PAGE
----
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CHICAGO (TheStreet) -- When it comes to running an environmentally responsible business, it may seem the big guys have all the advantages. Large corporations can afford to build LEED-certified offices, hire sustainability consultants and explore alternative energy sources.

Small businesses usually have to make smaller shifts. Adding a recycling bin to your office snack room, replacing leaky warehouse windows or encouraging employees to bike to work are all modest ways to show employees and clients you're mindful of your company's environmental footprint.

Small businesses going green often have to make small shifts, such as bringing in recycling bins. But free help is available to take the next step.

But what if you're ready to take more significant steps? There are plenty of energy-efficiency consultants who will give your office a full green makeover -- if you can afford it. But there's also an ever-growing network of nonprofit advisers who will help you sort through your options for free.

Thanks to a recent SBA initiative -- the Energy Audit and Energy Efficiency Program -- small businesses across the country can get help assessing and improving their energy use. The program is being implemented through Small Business Development Centers in each state (to find the closest location to you, visit the

Association of Small Business Development Centers


Local nonprofit groups and government agencies are also stepping in. In California, the

Bay Area Green Business Program

advises small businesses on specific steps they can take to lessen their environmental impact. Each of the nine counties in the San Francisco area has its own local coordinator, to make the services as accessible as possible.

The program started in 1996 by targeting auto repair shops, since they were businesses with a relatively high negative impact on the landscape. Since then, 2,200 companies have been certified as green, and the program has developed checklists and standards for a variety of industries, including hotels, restaurants, landscape design firms, custodial services and small manufacturers. (Since this is Northern California, they also have recommendations for wineries.)

While it's no surprise to see such programs in the Bay Area, similar initiatives are springing up in areas not traditionally thought of as centers of environmental activism. Take the North Texas Small Business Development Center Network, which serves businesses in the Fort Worth area. Its "Planet Performance" program uses customized assessments to make specific recommendations based on a company's size, industry and financial status. Follow-up sessions keep businesses on track and work out kinks along the way. The center is also developing a local networking group for environmentally friendly business leaders to meet and exchange ideas.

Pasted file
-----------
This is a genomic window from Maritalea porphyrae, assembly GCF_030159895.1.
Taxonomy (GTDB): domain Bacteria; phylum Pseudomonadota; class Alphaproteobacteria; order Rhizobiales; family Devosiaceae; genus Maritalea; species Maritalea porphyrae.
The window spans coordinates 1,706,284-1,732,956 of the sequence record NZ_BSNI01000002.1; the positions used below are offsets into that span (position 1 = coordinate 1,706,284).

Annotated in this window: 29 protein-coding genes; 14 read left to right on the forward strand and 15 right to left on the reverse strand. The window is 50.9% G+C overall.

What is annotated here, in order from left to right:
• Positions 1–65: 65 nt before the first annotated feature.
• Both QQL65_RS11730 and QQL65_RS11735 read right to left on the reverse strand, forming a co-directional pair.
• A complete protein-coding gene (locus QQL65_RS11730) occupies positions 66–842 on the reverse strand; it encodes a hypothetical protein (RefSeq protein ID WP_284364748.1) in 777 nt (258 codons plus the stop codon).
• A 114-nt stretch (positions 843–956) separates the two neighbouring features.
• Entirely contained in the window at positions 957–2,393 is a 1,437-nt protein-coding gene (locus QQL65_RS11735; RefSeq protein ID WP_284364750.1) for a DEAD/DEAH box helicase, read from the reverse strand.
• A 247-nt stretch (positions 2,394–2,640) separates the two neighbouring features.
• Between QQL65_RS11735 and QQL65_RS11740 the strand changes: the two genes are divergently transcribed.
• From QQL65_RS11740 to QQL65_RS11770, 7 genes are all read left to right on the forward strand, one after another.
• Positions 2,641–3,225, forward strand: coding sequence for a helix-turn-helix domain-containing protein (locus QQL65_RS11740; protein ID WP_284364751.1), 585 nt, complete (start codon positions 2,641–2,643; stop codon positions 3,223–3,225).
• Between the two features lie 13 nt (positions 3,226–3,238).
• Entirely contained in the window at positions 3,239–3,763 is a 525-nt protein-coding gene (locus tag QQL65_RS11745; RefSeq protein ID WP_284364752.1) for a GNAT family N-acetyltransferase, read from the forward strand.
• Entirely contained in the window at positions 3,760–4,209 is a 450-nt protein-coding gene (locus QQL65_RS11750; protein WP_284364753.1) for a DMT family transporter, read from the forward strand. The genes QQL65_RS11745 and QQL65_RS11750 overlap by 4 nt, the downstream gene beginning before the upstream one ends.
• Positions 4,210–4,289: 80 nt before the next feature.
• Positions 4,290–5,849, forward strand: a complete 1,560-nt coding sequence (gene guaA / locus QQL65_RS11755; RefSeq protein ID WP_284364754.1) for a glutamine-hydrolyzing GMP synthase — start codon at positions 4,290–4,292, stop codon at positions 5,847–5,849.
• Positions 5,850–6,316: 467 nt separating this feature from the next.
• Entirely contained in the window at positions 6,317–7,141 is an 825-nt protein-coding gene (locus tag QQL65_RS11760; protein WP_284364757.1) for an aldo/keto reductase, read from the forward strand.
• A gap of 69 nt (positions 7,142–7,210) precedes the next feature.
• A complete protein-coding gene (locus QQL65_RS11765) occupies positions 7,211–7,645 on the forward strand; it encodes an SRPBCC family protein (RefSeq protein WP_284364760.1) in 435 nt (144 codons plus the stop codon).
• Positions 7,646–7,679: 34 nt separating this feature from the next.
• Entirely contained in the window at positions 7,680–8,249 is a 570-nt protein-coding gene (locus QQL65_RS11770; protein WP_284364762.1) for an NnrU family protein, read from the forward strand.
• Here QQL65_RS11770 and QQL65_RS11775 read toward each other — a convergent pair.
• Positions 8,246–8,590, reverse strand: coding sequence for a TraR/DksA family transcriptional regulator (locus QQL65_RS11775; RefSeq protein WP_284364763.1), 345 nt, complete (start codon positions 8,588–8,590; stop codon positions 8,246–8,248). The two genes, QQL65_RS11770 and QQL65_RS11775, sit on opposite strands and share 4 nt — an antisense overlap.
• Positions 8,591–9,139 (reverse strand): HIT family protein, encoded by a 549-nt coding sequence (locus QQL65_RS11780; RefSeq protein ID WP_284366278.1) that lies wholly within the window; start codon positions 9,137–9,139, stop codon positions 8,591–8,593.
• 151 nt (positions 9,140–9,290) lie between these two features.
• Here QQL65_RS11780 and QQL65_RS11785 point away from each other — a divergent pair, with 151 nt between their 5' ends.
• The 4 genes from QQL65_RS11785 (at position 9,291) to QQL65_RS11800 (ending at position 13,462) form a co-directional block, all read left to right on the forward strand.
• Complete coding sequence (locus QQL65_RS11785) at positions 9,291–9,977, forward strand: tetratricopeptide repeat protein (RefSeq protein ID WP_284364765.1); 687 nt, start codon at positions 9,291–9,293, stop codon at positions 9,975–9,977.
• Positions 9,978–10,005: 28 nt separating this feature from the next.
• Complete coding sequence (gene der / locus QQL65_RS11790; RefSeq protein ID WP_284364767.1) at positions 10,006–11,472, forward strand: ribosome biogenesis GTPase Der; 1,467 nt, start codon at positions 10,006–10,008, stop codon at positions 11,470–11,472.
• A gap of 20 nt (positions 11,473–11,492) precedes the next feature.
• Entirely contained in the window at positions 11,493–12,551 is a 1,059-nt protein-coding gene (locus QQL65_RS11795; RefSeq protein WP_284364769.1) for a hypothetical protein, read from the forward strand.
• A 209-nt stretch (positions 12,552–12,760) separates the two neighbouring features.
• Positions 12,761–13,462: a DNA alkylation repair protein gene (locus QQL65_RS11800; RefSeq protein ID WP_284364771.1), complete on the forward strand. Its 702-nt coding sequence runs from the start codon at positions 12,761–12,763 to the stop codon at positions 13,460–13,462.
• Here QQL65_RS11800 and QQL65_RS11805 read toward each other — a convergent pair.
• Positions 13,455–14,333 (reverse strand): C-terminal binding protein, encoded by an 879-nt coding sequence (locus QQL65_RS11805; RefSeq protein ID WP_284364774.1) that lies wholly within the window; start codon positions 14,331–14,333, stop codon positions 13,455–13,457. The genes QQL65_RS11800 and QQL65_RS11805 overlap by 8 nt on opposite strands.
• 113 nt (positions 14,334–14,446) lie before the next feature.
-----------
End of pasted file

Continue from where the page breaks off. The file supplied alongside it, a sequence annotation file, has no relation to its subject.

In Minnesota, companies are encouraged to work with the state's Department of Employment and Economic Development. Its Green Enterprise Assistance program works on a number of different fronts, from advising clean-energy startups to helping existing businesses become more efficient. It also acts as an information clearinghouse, steering companies toward the best local resources.

Other advisory programs are available through business schools, which have seen growing interest in environmental issues. For example, the University of Nebraska at Omaha's MBA program now offers a concentration in sustainability, while students at the University of Wisconsin-Madison's business school can earn a certificate in Business, Environment & Social Responsibility.

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Professors and students at these and other schools are reaching out to local businesses. The Nebraska Business Development Program, based at the University of Nebraska, offers a variety of free services, including workshops on eliminating unnecessary paperwork and putting together an internal "green" leadership team, as well as access to pollution prevention experts.

In Wisconsin, the business school helped spearhead a program called Green Masters, which recognizes state businesses for their commitment to earth-friendly practices. Companies who choose to participate are asked to take at least one action in 10 different sustainability areas and are awarded points according to how much they accomplish. The top 20% of all participating companies earn the status of "Green Masters."

Promoting your business as green can be a powerful marketing tool, but only if you show customers you're walking the walk. That's why getting the right advice is critical. If you can get that guidance for free, why not see what you find out?

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Elizabeth Blackwell is a freelance writer based in Chicago. She is the author of Frommer's Chicago guidebook and writes for The Wall Street Journal, Chicago and other national magazines.